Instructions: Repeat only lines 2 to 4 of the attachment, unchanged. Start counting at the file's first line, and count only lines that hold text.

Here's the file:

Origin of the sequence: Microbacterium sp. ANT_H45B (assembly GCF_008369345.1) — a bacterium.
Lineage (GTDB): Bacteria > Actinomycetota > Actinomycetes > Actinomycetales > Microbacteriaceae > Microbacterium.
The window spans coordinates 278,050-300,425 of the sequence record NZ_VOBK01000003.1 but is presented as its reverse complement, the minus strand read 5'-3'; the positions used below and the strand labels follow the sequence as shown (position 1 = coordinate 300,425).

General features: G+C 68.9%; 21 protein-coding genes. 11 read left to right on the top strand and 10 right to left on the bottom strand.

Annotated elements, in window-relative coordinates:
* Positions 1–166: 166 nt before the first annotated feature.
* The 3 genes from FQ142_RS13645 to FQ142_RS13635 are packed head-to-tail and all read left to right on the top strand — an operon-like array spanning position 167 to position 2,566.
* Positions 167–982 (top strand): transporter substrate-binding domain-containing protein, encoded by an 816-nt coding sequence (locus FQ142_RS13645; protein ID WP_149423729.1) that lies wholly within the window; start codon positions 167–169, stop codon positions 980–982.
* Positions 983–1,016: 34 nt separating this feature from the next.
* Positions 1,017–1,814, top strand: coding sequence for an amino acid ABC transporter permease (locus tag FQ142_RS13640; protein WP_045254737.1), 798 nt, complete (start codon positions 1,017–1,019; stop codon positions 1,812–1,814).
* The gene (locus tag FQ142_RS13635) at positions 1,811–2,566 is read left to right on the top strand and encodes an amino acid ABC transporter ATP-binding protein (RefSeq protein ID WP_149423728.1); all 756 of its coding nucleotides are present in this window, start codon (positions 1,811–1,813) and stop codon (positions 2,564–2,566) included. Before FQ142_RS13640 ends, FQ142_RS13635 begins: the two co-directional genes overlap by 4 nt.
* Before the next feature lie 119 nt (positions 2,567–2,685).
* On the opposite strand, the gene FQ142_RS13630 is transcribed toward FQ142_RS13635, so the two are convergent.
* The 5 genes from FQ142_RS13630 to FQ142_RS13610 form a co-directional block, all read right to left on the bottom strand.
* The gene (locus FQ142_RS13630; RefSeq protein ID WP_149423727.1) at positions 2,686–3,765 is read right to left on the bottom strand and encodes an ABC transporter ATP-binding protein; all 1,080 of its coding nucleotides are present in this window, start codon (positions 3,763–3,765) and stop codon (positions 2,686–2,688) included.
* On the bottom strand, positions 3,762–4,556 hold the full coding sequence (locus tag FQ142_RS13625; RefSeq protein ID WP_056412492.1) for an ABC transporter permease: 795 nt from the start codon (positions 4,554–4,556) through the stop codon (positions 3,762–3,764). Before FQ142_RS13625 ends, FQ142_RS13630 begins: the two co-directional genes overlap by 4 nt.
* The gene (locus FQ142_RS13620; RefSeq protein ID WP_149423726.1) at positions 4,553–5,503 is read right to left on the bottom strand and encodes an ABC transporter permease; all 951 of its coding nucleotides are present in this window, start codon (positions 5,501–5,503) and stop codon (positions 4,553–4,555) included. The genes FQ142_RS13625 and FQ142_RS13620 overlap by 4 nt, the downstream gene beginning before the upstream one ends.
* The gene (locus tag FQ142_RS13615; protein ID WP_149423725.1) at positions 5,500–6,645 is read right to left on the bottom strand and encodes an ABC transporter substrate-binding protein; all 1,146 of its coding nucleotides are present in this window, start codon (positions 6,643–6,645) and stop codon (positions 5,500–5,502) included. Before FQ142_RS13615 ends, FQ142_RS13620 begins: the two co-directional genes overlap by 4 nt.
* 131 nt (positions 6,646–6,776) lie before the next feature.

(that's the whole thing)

Lineage (GTDB): Bacteria > Actinomycetota > Actinomycetes > Actinomycetales > Microbacteriaceae > Microbacterium.
The window spans coordinates 278,050-300,425 of the sequence record NZ_VOBK01000003.1 but is presented as its reverse complement, the minus strand read 5'-3'; the positions used below and the strand labels follow the sequence as shown (position 1 = coordinate 300,425).

General features: G+C 68.9%; 21 protein-coding genes. 11 read left to right on the top strand and 10 right to left on the bottom strand.